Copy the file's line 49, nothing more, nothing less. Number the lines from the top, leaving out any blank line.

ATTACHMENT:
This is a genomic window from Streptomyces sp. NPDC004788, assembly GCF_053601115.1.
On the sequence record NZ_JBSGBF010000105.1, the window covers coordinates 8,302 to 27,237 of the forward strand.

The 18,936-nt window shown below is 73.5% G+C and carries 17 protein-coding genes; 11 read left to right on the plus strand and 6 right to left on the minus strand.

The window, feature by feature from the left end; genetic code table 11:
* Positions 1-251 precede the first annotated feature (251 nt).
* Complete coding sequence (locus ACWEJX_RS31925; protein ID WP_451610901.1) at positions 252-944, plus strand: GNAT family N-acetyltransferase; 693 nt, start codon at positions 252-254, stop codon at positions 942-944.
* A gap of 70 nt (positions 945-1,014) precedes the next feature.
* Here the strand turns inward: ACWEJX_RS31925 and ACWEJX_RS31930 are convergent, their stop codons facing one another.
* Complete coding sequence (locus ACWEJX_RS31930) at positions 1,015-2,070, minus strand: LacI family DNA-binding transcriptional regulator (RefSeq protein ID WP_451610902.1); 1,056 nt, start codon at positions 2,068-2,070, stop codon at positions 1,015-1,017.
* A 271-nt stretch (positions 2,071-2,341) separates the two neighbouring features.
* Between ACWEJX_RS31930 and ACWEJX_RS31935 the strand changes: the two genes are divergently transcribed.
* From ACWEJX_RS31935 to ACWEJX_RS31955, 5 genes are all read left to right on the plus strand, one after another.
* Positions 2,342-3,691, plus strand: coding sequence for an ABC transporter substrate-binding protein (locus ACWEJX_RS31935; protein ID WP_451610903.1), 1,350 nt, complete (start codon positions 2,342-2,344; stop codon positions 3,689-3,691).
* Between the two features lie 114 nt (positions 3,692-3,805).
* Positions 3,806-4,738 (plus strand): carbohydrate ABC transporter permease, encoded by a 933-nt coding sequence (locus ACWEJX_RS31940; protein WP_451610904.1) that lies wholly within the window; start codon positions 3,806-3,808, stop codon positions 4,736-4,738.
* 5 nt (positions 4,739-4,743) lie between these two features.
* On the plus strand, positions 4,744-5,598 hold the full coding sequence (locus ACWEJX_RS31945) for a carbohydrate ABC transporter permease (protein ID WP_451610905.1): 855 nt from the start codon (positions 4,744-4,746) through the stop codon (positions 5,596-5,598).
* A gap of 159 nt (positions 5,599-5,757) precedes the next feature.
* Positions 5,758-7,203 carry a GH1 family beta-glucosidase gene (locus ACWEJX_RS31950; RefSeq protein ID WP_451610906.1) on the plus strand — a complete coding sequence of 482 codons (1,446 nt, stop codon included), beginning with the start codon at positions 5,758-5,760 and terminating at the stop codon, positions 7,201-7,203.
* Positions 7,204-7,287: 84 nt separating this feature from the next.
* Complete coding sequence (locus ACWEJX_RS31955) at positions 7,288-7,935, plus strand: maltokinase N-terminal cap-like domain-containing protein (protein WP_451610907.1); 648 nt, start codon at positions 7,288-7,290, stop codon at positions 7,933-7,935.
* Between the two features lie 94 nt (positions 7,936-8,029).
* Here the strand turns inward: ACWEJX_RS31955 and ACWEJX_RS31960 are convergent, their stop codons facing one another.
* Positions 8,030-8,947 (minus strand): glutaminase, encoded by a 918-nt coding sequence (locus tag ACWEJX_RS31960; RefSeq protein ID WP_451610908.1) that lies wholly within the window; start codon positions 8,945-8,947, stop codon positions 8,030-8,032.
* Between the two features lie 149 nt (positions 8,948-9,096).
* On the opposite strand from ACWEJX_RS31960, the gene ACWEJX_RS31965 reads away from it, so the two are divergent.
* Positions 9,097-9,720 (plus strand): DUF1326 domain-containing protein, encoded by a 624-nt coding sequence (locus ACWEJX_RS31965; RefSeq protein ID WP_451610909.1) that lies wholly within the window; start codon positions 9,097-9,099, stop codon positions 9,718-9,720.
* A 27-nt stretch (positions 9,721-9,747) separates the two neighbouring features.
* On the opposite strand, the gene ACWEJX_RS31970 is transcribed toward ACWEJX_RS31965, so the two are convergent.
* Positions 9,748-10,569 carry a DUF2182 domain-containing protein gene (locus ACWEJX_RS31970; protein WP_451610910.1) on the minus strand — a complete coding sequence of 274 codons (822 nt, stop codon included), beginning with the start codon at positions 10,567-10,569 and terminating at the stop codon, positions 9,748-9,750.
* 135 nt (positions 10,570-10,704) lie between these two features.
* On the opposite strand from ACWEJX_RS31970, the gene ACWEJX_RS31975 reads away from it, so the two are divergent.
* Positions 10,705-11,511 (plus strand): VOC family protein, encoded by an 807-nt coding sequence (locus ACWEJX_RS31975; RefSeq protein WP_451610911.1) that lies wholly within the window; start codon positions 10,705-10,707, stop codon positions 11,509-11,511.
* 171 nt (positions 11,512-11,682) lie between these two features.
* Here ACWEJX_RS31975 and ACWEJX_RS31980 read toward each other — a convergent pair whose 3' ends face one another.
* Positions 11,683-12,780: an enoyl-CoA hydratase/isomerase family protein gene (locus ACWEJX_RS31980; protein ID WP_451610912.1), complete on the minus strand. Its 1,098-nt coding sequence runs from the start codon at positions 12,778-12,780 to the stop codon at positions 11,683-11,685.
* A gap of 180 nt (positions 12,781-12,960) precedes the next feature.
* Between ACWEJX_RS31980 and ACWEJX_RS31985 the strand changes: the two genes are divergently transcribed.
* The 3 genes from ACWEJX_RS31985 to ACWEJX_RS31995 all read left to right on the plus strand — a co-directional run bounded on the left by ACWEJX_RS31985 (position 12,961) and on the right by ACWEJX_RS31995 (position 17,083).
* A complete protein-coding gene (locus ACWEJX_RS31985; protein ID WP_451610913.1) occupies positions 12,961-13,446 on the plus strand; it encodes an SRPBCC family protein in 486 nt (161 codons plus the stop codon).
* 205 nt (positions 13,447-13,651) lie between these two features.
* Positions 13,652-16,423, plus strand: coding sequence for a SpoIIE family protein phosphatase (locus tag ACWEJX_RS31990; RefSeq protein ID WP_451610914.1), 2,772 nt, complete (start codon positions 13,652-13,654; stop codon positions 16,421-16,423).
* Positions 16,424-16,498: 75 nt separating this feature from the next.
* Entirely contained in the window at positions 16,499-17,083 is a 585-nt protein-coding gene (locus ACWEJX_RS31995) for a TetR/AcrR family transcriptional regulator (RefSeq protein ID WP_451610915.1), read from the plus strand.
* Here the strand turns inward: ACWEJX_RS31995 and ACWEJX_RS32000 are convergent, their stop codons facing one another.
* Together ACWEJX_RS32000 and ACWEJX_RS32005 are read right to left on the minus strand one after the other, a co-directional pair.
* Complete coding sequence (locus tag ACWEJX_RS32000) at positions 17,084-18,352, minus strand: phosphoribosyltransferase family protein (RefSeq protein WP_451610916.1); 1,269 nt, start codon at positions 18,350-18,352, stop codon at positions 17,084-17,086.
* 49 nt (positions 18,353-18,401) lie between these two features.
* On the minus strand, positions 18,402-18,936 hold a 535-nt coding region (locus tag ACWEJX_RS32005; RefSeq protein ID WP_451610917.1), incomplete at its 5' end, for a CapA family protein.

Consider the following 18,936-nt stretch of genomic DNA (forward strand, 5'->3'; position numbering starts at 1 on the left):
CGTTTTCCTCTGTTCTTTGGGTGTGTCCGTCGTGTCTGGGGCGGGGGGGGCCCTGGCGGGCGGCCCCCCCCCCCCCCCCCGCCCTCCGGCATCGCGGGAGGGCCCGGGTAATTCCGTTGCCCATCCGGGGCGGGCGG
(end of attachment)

* On the minus strand, positions 18,402-18,936 hold a 535-nt coding region (locus tag ACWEJX_RS32005; RefSeq protein ID WP_451610917.1), incomplete at its 5' end, for a CapA family protein.